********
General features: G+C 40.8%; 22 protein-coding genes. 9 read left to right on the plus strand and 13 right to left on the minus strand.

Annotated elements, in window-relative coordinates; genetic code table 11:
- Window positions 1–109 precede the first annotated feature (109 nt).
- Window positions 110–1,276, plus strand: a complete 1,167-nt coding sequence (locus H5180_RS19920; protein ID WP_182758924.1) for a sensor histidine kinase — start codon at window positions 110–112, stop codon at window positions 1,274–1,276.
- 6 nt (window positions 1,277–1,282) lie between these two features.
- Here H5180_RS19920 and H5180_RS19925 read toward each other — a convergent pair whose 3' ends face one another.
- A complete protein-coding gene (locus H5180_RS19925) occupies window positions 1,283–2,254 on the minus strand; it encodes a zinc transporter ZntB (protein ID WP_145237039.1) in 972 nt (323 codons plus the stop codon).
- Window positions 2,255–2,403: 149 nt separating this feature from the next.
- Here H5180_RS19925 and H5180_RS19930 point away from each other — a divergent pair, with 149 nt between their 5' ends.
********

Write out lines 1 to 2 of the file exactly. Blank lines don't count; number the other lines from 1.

General features: G+C 40.8%; 22 protein-coding genes. 9 read left to right on the plus strand and 13 right to left on the minus strand.

Annotated elements, in window-relative coordinates; genetic code table 11: